I am writing this post to highlight the many incredibly profound statements that have been made by the Asher family throughout their trial and to encourage continued support and prayer for them, That they have been able to maintain their Christian witness and dignity at “such a time as this” is a remarkable testimony to non-believers and I hope will convict those Christian’s who feel that faith is a private matter that needs to be kept hidden. Statements like 

“We feel that the Word of God is of much more importance than the words of the Equality Commission,”

Have a profound ring of truth to them. On hearing this statement, I was ashamed to recall the times as a Christian where I had been afraid to take a stand because of a secular authority or person and their potential reaction. But really if God is God and the Bible is God’s Word then why aren’t we all taking a leaf out of the Asher's book and standing up for what we believe. Is it really okay that a Christian should be forced to violate their sincerely held Christian beliefs by doing some action that they know will offend a Holy God? Who are we serving and who is our Master?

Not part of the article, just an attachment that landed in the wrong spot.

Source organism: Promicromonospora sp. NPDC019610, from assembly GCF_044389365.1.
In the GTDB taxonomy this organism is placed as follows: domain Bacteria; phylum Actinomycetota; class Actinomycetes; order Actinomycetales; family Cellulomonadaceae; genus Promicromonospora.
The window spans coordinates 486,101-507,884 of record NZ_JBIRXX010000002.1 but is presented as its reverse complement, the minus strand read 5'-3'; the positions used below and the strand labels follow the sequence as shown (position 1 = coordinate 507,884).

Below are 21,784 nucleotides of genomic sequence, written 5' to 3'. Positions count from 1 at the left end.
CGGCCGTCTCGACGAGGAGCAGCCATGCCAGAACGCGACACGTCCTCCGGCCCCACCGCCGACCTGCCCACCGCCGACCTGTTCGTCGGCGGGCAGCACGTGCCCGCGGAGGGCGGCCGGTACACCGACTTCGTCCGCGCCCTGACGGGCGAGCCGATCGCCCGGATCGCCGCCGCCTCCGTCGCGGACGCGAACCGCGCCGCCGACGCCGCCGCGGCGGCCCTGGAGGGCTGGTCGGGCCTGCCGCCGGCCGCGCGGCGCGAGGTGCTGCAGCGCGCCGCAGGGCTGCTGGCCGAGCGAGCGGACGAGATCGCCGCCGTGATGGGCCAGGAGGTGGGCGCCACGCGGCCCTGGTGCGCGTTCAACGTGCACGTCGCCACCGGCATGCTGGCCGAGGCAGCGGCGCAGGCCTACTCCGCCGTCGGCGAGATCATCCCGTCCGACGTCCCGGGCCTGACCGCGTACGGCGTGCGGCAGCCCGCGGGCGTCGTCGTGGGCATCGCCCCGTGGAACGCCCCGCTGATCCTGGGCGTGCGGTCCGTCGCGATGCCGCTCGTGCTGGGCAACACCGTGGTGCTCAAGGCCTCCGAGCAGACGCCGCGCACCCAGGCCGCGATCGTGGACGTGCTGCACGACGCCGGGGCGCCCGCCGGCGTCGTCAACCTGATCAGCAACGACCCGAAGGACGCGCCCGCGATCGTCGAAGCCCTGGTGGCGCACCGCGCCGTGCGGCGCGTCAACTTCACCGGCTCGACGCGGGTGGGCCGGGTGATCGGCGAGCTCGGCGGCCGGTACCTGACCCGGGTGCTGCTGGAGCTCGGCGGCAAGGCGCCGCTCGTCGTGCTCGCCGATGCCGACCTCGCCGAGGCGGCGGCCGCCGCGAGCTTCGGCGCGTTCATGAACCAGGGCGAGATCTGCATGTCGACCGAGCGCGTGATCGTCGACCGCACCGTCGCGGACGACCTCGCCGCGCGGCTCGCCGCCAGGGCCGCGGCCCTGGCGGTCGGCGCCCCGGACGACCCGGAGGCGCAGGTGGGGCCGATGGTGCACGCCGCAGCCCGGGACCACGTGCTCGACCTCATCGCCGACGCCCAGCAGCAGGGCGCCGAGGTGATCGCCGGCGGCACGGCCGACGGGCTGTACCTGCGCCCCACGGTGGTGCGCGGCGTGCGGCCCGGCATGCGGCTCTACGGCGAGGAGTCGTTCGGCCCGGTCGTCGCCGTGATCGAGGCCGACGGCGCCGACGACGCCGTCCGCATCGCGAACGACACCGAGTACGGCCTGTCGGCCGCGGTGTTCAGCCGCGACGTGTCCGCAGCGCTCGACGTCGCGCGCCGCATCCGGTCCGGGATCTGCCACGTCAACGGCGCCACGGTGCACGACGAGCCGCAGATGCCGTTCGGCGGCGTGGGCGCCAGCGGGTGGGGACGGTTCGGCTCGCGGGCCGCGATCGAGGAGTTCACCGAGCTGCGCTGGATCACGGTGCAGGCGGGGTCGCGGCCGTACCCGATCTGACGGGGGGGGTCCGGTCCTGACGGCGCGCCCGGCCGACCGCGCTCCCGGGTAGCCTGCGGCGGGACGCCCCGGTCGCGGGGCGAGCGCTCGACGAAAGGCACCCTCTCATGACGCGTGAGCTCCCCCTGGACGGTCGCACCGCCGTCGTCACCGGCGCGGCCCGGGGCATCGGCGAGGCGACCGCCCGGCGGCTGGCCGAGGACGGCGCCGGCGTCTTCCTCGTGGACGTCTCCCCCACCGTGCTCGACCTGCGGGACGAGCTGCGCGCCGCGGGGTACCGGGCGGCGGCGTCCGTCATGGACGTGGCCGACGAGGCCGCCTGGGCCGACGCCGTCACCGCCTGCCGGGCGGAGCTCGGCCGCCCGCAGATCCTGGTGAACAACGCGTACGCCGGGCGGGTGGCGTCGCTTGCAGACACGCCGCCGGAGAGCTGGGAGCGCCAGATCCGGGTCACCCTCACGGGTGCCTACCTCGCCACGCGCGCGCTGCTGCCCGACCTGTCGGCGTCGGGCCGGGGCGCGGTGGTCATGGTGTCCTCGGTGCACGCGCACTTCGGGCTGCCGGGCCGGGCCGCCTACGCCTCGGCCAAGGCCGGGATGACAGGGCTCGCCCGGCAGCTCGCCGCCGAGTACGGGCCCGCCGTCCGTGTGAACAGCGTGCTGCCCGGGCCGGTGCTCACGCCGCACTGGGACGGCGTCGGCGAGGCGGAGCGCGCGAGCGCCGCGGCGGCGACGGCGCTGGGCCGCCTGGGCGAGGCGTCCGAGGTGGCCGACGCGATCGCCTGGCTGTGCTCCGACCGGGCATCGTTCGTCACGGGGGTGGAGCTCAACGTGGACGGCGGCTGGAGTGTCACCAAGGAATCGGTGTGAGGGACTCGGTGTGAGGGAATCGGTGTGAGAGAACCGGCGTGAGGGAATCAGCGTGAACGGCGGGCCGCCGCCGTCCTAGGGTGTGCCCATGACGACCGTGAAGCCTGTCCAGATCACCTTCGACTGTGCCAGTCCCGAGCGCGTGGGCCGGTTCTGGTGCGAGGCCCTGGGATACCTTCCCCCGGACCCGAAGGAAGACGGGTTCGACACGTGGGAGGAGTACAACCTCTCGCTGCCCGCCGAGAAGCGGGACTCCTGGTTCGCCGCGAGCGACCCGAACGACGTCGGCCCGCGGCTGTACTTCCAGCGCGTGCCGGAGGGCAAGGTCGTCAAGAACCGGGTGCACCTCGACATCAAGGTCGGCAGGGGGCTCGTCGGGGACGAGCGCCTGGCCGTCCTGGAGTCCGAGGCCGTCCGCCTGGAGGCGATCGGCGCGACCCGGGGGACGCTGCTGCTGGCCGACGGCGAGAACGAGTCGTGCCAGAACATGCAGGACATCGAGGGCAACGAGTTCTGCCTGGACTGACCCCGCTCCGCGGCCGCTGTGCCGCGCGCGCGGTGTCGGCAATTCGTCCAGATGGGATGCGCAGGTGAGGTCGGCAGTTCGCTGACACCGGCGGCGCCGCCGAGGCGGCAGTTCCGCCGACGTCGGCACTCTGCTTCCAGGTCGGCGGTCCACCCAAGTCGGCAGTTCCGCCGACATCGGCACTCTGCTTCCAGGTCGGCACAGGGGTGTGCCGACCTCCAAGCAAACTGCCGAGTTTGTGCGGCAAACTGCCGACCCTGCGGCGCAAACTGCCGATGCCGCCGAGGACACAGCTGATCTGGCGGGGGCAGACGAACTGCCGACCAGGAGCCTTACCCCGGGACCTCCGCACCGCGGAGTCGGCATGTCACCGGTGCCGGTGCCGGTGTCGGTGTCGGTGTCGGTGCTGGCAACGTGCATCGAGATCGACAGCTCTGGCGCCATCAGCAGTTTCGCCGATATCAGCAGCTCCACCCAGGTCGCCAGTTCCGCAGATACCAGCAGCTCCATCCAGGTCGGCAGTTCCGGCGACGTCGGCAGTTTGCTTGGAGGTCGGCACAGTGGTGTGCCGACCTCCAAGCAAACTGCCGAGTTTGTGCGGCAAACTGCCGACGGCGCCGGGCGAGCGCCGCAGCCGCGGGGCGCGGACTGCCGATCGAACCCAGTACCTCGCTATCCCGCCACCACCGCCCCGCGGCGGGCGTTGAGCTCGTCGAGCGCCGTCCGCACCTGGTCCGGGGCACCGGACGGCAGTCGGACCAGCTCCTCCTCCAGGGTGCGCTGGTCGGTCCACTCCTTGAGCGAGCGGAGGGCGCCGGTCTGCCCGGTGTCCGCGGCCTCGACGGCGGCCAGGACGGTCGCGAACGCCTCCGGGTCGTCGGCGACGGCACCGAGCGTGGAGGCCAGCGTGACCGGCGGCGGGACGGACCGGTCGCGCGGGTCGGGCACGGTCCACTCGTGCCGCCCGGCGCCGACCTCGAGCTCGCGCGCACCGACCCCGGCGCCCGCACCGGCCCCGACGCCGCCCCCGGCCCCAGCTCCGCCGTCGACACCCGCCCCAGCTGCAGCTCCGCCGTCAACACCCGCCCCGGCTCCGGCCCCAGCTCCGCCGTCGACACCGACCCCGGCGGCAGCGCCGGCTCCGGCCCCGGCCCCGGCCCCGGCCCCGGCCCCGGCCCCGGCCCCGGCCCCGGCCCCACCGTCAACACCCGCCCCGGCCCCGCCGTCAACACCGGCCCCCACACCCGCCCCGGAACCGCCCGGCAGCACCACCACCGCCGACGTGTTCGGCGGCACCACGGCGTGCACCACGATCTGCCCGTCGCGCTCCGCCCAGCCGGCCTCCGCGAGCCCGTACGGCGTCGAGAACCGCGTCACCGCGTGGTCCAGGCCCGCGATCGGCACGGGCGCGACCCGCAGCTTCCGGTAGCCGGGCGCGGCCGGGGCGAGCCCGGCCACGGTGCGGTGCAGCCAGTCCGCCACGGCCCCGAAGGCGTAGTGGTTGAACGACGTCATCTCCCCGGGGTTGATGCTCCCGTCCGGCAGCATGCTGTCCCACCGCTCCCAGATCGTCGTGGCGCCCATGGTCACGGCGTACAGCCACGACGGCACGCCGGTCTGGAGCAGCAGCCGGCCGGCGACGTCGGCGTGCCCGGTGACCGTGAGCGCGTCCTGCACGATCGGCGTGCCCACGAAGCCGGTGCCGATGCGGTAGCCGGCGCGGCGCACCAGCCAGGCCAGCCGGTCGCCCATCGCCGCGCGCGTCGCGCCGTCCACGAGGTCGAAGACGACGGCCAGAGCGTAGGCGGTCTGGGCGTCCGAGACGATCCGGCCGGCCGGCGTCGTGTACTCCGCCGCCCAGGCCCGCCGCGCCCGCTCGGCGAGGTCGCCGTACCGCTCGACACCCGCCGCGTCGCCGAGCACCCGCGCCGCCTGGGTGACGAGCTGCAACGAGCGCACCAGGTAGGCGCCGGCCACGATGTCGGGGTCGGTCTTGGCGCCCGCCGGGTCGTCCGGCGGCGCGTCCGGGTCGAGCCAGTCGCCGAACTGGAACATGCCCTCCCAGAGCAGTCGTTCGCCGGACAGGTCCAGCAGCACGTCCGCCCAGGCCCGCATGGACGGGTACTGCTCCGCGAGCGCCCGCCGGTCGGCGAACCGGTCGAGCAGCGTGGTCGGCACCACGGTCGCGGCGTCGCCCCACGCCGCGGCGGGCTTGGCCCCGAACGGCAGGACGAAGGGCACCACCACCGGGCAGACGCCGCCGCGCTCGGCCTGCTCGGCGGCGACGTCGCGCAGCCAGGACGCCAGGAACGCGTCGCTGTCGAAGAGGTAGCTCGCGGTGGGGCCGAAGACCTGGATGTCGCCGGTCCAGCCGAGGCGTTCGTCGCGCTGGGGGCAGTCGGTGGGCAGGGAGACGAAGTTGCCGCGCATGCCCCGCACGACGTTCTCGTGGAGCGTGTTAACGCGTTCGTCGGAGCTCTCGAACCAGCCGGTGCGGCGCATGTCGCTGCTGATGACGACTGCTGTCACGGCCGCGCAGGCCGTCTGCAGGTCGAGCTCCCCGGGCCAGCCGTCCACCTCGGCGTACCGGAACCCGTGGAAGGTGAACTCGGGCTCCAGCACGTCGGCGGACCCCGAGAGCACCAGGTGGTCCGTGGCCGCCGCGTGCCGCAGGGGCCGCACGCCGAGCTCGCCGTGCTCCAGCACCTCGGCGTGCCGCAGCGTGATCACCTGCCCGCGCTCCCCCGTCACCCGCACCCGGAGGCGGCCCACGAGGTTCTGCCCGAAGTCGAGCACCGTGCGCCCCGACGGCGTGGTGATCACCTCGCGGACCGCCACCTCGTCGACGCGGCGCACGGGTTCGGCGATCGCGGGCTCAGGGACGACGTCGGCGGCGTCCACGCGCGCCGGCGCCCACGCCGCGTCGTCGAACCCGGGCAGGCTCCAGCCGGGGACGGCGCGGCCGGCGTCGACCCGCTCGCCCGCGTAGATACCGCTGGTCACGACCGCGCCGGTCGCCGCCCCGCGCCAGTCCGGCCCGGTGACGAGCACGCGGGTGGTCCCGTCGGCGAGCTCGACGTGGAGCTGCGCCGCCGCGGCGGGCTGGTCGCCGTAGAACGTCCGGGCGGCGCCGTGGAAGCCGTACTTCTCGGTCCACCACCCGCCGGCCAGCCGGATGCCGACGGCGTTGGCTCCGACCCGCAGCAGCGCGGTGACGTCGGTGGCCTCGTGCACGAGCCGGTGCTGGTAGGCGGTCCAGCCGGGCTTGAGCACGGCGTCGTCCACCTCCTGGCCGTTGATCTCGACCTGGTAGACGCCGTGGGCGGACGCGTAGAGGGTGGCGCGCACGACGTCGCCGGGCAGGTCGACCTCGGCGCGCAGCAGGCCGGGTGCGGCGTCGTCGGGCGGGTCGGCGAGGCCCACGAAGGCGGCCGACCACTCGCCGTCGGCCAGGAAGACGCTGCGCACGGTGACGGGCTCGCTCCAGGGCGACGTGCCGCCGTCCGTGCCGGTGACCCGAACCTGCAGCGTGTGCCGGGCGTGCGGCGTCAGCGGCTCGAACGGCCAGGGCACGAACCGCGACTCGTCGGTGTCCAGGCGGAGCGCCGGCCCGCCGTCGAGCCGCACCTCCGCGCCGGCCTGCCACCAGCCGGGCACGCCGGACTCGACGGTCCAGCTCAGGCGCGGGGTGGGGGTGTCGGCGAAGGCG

The Asher’s are a great example to all of us as Christians, as even when they were no doubt devastated by the outcome of the court case they still released statements firmly reiterating their faith in God and His plans for their future.  Even stating that they were “happy” to be part of His plan!

“It doesn’t change how we feel about God and it doesn’t change anything about why we took our stand, we don’t regret that for one minute. And we believe God has a plan for the future and whatever that will be we are happy to be in His plans.”

The Asher’s were also contacted and encouraged by a Christian bakery in the USA in similar circumstances and facing a hefty legal bill. They now join the minority of Christians who have stood against secularism in the UK and abroad including